There is a strange pre-revolutionary atmosphere in Brussels. At the various receptions and dinners before we broke up for Christmas, it felt a bit like the Last Supper. Elections to the European Parliament are usually predictable affairs, but this time Europhiles (like myself) fear it will be different. We have grown used to populists doing well in national elections over the years, from Sweden to Italy. But the European Parliament elections in May might lead to a landslide victory for Marine Le Pen’s National Rally, Italy’s League and other nationalist populist parties — and a victory may change the political face of the European Union.
In the past, it never really mattered much if the Euro election was carried by the left or the right: the result was the same anyway. The parliament has always been keeper of the federalist flame — much more so than the European Commission. In practice, elections only served the purpose of confirming the dominion of the overriding ideology in Brussels: that of ‘ever-closer union’. Yes, Euro elections would take in a haul of fist-shakers and heretics, and the odd political circus act. But whatever the question, the parliament’s answer had always been: ‘more Europe’.
Even two years ago, that mindset was still dominant. Emmanuel Macron had just beaten Le Pen in the French presidential election and promised to put new wind in the sails of mainstream politics. The West had reached ‘peak populism’. After the Brexit referendum and the election of Donald Trump — two massive defeats for -liberal orthodoxy — Macron was credited with breaking the neck of invading populists. It was safe for centrists to come out. Politics would become normal again.
But there wasn’t anything normal about Macron’s victory. In France, Macron is the insurgent who squashed the centre-left and centre-right. And within a year of his win, the Freedom Party had returned to government in Austria, and Viktor Orban — the bête noire of Brussels — had been re-elected in Hungary with an even larger share of the vote. Milos Zeman, widely suspected to be a Kremlin stooge, had won another term as the President of the Czech Republic — after flirting with the idea of an in-or-out referendum on the country’s EU membership. His win came just a few months after the Czechs had elected the billionaire and self-styled populist Andrej Babis as its new Prime Minister. In Italy, the Five Star Movement and the League had taken charge of Italy’s government. And most remarkable of all, the far-right had yet again become an electoral force in German politics.
We can now see a coherence across Europe’s populists. And not because Steve Bannon or anyone else is building a nationalist populist movement across the continent. The populists do not specialise in working together, which in some ways is their whole point. But many of these parties have now been around for a while and matured, and speak for vast swaths of the population: a third of France, half of Hungary and most of Italy. They used shock tactics to get attention, but are changing as they wield power. As they have grown bigger — or been elected to govern — they have learnt the virtue of patience and the art of compromise.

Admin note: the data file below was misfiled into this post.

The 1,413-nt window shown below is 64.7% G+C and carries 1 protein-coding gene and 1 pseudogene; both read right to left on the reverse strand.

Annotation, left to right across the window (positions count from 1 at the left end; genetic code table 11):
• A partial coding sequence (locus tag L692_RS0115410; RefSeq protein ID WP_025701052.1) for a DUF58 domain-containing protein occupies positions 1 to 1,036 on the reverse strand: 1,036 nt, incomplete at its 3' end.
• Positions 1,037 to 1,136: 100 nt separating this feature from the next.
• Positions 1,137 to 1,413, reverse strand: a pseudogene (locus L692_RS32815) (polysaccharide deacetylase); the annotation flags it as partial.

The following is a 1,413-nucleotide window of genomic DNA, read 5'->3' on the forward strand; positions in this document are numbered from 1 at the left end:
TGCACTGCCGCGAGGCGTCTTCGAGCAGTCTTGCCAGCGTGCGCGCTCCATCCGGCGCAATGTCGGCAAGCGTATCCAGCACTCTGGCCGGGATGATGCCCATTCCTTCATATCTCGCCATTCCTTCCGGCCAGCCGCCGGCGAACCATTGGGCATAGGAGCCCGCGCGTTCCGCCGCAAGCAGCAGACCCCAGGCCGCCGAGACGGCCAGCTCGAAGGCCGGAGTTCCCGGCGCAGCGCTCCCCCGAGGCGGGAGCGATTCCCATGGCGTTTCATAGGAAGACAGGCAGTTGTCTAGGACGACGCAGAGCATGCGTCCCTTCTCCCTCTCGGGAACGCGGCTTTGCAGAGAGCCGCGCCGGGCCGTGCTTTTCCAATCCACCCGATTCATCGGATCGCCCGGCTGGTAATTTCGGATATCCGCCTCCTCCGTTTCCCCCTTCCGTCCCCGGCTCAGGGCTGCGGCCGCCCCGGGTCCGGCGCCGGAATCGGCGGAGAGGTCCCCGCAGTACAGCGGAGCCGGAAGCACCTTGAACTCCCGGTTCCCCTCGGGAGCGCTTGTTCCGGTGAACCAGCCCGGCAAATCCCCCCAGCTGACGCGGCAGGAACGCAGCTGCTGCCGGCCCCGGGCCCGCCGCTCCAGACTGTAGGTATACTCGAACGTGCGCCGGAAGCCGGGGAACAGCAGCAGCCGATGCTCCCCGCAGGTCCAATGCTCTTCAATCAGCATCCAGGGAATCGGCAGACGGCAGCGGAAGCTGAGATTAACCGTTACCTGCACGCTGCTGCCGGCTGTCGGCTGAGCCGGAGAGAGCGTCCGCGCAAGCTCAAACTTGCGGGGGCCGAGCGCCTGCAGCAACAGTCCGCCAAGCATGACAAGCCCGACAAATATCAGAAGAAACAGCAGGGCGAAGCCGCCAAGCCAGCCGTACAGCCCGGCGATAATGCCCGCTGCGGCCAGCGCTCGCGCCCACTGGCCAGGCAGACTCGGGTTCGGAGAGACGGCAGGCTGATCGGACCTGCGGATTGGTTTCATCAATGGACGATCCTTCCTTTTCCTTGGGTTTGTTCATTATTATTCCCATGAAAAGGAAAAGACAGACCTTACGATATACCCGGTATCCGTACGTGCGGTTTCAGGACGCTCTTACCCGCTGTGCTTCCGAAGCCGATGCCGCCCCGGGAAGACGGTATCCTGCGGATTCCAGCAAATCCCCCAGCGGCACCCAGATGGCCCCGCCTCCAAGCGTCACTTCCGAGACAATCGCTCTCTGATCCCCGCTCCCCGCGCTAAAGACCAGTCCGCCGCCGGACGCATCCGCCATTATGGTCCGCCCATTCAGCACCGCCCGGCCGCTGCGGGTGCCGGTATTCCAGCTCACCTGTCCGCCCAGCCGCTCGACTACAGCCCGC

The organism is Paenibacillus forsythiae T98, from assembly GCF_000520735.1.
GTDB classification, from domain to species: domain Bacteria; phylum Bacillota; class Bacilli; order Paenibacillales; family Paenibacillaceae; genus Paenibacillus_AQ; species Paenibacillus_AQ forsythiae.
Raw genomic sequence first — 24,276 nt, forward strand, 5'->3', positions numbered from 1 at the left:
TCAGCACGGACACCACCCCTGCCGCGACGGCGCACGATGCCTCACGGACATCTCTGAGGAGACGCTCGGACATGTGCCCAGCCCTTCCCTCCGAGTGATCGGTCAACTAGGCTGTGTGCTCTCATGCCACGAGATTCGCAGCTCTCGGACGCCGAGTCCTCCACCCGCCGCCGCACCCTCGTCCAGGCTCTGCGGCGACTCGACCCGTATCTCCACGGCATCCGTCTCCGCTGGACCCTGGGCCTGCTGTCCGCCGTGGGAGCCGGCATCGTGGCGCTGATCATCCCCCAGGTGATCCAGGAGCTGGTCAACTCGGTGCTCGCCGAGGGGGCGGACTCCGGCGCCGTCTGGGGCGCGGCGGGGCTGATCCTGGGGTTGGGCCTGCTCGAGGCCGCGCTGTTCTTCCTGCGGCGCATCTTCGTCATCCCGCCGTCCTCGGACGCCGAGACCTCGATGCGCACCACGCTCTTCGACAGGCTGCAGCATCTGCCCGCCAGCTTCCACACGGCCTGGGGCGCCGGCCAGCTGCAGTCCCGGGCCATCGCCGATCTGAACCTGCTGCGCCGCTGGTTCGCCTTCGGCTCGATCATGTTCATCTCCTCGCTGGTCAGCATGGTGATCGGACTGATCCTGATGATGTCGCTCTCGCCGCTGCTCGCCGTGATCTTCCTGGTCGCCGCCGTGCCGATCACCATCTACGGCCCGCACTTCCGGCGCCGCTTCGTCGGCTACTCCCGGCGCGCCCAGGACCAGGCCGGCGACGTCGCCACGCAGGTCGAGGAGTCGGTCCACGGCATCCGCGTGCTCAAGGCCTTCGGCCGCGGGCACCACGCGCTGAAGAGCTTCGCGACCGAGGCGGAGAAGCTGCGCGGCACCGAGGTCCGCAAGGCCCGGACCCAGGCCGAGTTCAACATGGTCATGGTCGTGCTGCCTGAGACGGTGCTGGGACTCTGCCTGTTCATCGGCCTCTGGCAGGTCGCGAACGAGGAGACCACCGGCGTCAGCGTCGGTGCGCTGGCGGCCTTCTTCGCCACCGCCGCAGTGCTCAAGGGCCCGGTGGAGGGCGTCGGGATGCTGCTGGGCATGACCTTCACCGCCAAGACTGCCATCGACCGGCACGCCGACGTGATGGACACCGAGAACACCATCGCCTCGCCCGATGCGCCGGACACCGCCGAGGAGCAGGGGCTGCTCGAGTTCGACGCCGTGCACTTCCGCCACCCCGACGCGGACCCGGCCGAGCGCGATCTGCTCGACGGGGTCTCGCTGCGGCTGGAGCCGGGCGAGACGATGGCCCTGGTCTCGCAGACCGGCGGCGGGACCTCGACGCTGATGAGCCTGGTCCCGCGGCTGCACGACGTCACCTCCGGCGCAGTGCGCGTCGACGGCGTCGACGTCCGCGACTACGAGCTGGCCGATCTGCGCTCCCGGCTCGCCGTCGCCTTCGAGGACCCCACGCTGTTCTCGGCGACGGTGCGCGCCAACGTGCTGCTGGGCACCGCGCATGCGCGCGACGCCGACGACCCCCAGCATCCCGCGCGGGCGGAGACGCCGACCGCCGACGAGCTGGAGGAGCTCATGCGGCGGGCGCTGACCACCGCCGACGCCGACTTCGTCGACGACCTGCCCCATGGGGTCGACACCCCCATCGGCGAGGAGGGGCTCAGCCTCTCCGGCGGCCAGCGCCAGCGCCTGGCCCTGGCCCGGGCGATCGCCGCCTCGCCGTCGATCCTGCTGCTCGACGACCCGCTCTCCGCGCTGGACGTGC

So what began as a bunch of polemicists and rabble-rousers is now sprouting -networks of thinkers, journals and institutes. There is growing consistency in their policies, more discipline in the troops. They are nationalist and (mostly) xenophobic — but not exactly racist and fascist. They are Eurosceptic but (unlike the Tories) not against EU membership. They seek to break down the door, but not tear down the house. The distinction is crucial in understanding what is now under way.
Viktor Orban in Hungary, Matteo Salvini in Italy, Jaroslaw Kaczynski in Poland and Alice Weidel in Germany: all of them want to reform, rather than leave, the EU. They think the EU has overreached, and they want power to be handed back from Brussels to the nation states. They have no collective agenda for Europe, and this is entirely their point: they dislike the idea of unanimity. Diversity, they say, is the hallmark of Europe and they want an EU which respects that. That message has power partly because the populists’ gains have made the centre-left and the centre-right start to question their own approach to Europe.
Take the Christian Democrats and their centre-right group in the European Parliament, the European People’s Party (EPP) — which nominated Jean-Claude -Juncker as president of the European Commission. For decades, they have been the main -driver of European integration, but they now find themselves squeezed by nationalists. Germany’s centre-right fear that the Alternative für Deutschland (AfD) will become bigger than Angela Merkel’s Christian Democratic Union in the May election. In France, the party of Charles de Gaulle and Nicolas Sarkozy has been cut down to size — almost marginalised — by the combination of a reformist Macron and an extreme right that is rehabilitating itself from its anti-Semitic and neo-Nazi past. In Italy, the centre-right Forza Italia has been obliterated by Salvini and his League, which has — astonishingly — doubled its support in the polls since last year’s election. In the three main countries in the EU, support for the centre-right has plummeted.